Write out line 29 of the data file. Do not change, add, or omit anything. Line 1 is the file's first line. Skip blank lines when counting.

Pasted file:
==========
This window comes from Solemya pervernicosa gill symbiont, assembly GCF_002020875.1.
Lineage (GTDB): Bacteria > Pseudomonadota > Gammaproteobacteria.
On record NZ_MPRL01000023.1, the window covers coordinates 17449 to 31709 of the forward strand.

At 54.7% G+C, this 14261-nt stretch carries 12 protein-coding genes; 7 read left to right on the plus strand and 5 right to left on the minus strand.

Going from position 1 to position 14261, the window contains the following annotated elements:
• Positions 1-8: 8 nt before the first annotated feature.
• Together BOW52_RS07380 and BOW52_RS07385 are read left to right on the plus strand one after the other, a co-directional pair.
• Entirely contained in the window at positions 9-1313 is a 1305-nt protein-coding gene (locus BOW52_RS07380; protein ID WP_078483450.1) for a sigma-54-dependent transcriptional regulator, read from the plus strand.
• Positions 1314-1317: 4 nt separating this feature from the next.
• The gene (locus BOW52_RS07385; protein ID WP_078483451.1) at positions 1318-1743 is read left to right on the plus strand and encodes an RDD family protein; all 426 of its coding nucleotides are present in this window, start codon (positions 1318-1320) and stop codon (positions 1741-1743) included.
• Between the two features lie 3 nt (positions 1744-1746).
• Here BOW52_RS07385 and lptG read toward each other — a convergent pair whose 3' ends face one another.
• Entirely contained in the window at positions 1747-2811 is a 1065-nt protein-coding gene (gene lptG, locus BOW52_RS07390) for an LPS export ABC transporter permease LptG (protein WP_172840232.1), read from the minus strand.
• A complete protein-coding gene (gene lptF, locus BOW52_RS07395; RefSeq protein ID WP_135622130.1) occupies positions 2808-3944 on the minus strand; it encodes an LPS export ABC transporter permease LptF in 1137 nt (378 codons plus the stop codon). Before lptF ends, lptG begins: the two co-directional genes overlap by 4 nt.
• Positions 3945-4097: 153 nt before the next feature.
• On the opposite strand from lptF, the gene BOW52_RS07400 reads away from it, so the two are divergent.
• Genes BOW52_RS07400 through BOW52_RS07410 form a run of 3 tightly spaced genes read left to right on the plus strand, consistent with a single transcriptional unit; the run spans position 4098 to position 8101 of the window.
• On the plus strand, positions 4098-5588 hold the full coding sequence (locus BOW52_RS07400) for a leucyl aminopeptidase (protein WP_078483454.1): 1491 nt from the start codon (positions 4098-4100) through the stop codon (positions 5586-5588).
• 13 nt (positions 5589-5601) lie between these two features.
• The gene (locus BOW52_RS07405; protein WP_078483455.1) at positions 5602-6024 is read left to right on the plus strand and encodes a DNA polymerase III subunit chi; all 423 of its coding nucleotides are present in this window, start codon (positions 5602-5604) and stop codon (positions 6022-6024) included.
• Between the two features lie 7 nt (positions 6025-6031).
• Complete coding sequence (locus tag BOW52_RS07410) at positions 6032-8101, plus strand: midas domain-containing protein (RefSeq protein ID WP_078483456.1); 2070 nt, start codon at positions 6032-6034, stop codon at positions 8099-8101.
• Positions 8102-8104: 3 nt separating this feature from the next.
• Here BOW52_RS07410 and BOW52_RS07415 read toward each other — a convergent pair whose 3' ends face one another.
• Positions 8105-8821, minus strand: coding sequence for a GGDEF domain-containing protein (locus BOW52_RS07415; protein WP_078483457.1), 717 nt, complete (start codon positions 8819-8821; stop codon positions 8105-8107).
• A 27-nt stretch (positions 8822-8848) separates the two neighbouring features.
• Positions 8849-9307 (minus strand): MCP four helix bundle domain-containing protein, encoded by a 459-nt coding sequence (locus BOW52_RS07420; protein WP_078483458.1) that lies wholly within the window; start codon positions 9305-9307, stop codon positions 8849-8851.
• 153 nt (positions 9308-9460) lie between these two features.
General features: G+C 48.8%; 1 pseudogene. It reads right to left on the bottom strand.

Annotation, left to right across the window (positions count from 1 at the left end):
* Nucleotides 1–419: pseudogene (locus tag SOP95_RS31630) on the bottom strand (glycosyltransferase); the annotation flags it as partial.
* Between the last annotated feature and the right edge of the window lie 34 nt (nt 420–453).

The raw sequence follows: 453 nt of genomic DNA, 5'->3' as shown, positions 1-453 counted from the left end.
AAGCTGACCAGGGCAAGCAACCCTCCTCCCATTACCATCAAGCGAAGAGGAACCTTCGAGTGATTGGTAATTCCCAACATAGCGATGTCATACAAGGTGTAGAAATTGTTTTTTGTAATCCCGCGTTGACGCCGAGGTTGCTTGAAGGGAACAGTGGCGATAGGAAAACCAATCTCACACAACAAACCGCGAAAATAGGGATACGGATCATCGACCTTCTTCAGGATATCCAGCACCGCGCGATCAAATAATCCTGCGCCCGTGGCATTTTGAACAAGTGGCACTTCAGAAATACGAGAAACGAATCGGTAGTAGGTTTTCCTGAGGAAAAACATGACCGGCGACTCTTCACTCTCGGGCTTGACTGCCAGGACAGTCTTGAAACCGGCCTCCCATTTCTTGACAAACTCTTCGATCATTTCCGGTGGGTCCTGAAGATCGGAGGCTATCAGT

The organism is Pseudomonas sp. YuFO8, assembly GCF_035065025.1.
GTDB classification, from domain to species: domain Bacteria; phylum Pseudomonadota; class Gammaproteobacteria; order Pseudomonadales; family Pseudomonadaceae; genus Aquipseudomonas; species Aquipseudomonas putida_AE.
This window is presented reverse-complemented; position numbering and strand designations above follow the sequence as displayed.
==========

General features: G+C 48.8%; 1 pseudogene. It reads right to left on the bottom strand.